Limited cutaneous systemic sclerosis
- Limited cutaneous systemic scleroderma
Your QuestionIs CREST syndrome genetic?
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In people with CREST syndrome, the immune system appears to stimulate cells called fibroblasts to produce excess amounts of collagen. Normally, fibroblasts synthesize collagen to help heal wounds, but in this case, the protein is produced even when it's not needed, forming thick bands of connective tissue around the cells of the skin, blood vessels and in some cases, the internal organs.
Although an abnormal immune system response and the resulting production of excess collagen appears to be the main cause of limited scleroderma, researchers suspect that other factors may play a role, including: genetic factors, pregnancy, hormones, and environmental factors.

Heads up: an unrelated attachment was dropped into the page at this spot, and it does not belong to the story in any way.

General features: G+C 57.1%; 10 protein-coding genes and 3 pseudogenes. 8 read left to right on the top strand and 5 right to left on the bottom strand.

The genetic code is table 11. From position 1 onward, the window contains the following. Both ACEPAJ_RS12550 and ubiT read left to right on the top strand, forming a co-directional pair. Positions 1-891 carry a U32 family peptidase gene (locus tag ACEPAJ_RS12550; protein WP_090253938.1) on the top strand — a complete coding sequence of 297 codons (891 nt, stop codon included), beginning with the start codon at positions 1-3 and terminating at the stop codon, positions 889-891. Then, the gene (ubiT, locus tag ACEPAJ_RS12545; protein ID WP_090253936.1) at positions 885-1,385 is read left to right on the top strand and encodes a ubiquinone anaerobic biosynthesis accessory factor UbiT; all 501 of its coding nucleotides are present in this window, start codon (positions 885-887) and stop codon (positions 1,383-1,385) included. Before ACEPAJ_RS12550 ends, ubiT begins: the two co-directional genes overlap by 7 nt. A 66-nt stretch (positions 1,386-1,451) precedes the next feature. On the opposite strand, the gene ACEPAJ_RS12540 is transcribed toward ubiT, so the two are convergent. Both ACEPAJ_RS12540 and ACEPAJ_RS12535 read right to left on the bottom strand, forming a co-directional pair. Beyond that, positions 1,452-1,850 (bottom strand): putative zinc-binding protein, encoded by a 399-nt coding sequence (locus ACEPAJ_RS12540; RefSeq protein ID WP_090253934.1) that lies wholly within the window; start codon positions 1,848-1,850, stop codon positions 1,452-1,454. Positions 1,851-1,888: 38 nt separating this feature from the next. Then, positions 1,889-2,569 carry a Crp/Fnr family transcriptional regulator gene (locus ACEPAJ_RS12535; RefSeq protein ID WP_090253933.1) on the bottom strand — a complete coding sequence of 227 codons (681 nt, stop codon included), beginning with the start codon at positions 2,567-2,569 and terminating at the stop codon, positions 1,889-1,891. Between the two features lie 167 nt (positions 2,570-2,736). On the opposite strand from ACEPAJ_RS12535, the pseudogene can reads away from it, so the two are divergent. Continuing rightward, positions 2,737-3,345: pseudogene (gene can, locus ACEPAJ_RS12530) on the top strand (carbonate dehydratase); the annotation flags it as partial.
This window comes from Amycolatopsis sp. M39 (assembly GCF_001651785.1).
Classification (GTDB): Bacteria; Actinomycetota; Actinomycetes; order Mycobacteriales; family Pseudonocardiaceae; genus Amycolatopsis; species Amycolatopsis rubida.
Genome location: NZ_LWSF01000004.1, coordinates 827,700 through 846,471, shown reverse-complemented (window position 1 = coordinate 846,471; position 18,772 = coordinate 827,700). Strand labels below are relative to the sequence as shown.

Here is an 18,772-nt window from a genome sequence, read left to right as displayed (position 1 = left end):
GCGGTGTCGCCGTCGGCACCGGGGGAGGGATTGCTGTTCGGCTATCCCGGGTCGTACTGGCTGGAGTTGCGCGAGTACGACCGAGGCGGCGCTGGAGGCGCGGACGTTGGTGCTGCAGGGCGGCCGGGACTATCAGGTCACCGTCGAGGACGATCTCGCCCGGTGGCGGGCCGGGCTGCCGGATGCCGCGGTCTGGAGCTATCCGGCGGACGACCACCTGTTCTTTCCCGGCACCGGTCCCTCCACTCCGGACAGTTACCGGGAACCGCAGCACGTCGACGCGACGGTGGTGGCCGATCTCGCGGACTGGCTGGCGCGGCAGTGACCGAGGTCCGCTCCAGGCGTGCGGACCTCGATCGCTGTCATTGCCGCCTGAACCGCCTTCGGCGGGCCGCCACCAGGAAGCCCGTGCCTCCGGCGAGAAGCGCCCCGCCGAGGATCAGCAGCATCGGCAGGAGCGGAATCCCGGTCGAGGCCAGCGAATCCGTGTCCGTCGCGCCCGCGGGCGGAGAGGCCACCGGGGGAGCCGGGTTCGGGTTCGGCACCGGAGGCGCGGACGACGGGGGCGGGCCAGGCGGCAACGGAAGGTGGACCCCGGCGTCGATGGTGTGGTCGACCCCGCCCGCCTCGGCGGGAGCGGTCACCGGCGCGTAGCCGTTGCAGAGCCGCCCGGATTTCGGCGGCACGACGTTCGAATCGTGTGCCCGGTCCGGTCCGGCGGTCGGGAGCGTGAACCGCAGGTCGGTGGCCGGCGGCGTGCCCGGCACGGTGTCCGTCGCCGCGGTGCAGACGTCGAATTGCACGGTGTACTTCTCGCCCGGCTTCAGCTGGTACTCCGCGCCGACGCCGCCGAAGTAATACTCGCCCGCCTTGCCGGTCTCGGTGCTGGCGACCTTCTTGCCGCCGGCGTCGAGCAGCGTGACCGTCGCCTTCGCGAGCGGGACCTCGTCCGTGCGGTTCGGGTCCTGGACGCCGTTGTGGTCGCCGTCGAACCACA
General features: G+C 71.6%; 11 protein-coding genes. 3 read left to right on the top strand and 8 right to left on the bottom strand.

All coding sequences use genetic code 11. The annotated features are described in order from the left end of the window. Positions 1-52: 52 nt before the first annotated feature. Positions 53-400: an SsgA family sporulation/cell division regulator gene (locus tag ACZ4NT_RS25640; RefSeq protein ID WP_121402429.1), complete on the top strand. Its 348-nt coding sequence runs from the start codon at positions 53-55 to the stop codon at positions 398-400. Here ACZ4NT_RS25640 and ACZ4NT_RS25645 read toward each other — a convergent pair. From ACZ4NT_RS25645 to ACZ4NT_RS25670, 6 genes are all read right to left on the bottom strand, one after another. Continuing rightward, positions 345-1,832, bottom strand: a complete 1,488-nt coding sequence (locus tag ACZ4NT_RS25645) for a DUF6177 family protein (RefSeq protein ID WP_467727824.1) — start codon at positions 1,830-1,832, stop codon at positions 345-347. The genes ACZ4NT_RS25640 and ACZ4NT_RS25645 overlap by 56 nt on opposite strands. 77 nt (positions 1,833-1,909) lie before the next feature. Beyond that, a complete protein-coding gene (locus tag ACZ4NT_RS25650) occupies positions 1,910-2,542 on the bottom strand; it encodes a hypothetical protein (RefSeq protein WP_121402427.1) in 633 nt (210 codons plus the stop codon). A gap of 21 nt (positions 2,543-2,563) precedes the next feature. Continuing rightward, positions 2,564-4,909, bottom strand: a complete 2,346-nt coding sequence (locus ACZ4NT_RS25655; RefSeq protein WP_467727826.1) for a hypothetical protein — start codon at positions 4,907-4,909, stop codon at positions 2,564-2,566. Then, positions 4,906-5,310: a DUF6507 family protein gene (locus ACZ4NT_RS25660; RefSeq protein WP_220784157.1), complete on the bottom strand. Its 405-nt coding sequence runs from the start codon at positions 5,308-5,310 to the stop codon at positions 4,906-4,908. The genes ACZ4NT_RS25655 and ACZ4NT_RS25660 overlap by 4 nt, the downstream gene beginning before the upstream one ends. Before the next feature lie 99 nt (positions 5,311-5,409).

An article which describes two cases of familial CREST syndrome can be accessed at the following link.
- Scleroderma. National Institute of Arthritis and Musculoskeletal and Skin Diseases (NIAMS). 2010; http://www.niams.nih.gov/Health_Info/Scleroderma/default.asp. Accessed 12/7/2011.
- Mayo Clinic Staff. Limited Scleroderma (CREST syndrome). MayoClinic.com. 2011; http://www.mayoclinic.com/health/crest-syndrome/DS00580. Accessed 12/7/2011.
- Makover ME. CREST syndrome. MedlinePlus. 2011; http://www.nlm.nih.gov/medlineplus/ency/imagepages/19507.htm. Accessed 12/7/2011.
- What is Scleroderma?. Scleroderma Research Foundation. 2011; http://www.srfcure.org/for-patients/what-is-scleroderma. Accessed 12/7/2011.
- Merkel PA. Scleroderma (Systemic Sclerosis). American College of Rheumatology. 2010; http://www.rheumatology.org/practice/clinical/patients/diseases_and_conditions/scleroderma.asp. Accessed 12/7/2011.